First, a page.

If you’re about to graduate and are planning to continue your wrestling career in college, you might be wondering what to expect. Here we’ll walk you through some of the similarities and differences of high school and college wrestling so that you’ll be ready for your first college practice.
What Stays the Same?
Folkstyle high school wrestling evolved from collegiate wrestling, so the sports are very closely aligned with just some modifications. The season runs the same for both disciplines, from approximately October to March. General practices regarding appropriate behavior, such as shaking hands with your opponent and displaying utmost respect and sportsmanship, do not change at the collegiate level.
Your equipment won’t differ either. You’ll still need an excellent pair of shoes, such as Nike Inflict wrestling shoes or Jordan Oliver wrestling shoes, a quality singlet, the appropriate headgear, like custom Cliff Keen signature headgear, and a wrestling gear bag to hold all your supplies. You may also choose to use mouthguards, knee pads, or elbow pads if you prefer.
Some Differences in Rules and Regulations
When you advance to college wrestling, you will notice some changes to the rules and regulations you’re used to. For example, in high school you were required to wear a suitable undergarment under your singlet if you did not wear tights. There is no corresponding rule for this in college wrestling. Similarly, the high school regulation stating that facial hair is allowed if covered with a legal face mask does not exist in college wrestling.
You’ll notice differences in weight classes and weigh-ins as well. While you had 13 weight classes in high school, in college there are only 10 classes, beginning at 125 and ending with the heavyweight class at 184-285 pounds. Weigh-ins are conducted in a more restricted way, in a private, secure area with limited people involved.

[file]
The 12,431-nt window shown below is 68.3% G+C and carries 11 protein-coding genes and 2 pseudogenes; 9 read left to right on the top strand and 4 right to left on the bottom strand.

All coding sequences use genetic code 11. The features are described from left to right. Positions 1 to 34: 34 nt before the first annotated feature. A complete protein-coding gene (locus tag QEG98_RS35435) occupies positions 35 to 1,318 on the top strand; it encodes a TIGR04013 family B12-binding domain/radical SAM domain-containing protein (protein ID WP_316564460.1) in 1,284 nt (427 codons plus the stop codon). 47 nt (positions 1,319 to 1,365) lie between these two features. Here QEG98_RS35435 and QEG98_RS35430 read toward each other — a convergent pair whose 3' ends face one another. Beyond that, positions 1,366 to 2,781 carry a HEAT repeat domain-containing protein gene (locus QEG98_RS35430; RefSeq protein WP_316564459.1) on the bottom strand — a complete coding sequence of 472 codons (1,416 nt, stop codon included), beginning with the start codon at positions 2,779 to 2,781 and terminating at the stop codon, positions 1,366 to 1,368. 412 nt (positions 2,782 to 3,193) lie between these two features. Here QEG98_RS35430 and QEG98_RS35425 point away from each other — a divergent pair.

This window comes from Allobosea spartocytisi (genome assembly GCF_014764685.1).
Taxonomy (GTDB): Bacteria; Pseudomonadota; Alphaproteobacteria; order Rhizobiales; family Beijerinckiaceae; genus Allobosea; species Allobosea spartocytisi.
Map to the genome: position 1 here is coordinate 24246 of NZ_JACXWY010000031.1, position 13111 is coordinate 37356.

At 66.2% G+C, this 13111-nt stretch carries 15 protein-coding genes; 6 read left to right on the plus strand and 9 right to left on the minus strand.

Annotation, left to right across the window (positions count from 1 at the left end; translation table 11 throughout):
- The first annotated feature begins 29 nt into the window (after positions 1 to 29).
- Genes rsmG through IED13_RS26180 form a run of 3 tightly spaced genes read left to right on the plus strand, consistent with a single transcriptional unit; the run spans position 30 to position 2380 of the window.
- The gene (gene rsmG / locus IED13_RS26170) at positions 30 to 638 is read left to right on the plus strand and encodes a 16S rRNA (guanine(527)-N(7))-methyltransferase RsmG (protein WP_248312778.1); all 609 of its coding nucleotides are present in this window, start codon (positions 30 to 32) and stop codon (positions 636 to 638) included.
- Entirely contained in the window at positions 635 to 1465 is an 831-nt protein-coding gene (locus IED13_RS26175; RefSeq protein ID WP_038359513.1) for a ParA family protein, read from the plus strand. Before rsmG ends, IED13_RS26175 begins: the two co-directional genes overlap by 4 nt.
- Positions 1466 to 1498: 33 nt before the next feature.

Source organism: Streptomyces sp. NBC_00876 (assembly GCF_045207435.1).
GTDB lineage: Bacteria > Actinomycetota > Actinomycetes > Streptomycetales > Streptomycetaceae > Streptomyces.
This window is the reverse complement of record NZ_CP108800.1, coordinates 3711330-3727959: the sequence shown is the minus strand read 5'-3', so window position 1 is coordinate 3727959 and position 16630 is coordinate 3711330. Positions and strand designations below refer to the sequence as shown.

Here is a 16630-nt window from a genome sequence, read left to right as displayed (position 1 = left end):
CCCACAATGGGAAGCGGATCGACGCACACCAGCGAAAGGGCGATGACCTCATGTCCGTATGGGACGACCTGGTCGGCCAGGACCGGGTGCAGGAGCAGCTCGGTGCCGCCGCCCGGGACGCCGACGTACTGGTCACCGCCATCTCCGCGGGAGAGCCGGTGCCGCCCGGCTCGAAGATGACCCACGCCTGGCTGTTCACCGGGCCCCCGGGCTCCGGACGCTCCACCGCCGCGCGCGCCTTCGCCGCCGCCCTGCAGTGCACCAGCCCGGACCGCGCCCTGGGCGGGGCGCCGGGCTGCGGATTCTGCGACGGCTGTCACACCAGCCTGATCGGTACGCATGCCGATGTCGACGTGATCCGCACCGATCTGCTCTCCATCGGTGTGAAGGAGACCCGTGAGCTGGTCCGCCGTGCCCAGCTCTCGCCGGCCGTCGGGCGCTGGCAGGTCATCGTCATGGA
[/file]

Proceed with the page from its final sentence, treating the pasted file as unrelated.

Changes in Practice Sessions
Expect practices to last longer, to be more intense, and to extend year-round. Your strength and conditioning regimen will become more rigorous, and your coach may demand more out of you than you’re used to giving. This is true across the board for college, so make sure you’re ready for it. You’re going to be juggling harder academic classes and living on your own all at the same time, so you’ll need to mentally prepare yourself for these new challenges and give your all in practice.
How Matches Are Different in College
Your high school matches consisted of 3 periods lasting 2 minutes each. In college matches, your first period will be one minute longer, for a total of a 7-minute match instead of a 6-minute match. When overtime was necessary during your high school matches, you competed for one 2-minute period followed by a 30-second tiebreaker as needed. In college, overtime matches consist of a sudden-victory period that is a maximum of 2 minutes long, with the same 30-second tiebreaker period if necessary.
You’ll also see changes in penalties, with stricter rules in college matches. For example, if a wrestler exhibits behavior that exceeds unsportsmanlike conduct or unnecessary roughness, he will suffer the penalty of disqualification from the match and cessation of wrestling, and his team will have a point deducted from their overall score. In high school, this rule did not exist. You’ll notice, too, that the difficulty of college matches exceeds that of high school by far. Only the best high school wrestlers get to continue with the sport in college, and that means that at each match you face top opponents. There are no easy matches in college, so you have to be prepared to perform at your best every time.
Overall, the sport is not all that different between high school and college. As long as you respect your sport, your team, your coach, and yourself, your transition to college wrestling should go smoothly. Be ready to learn from your new environment and be humble, and you’ll be on your way to a successful college wrestling career.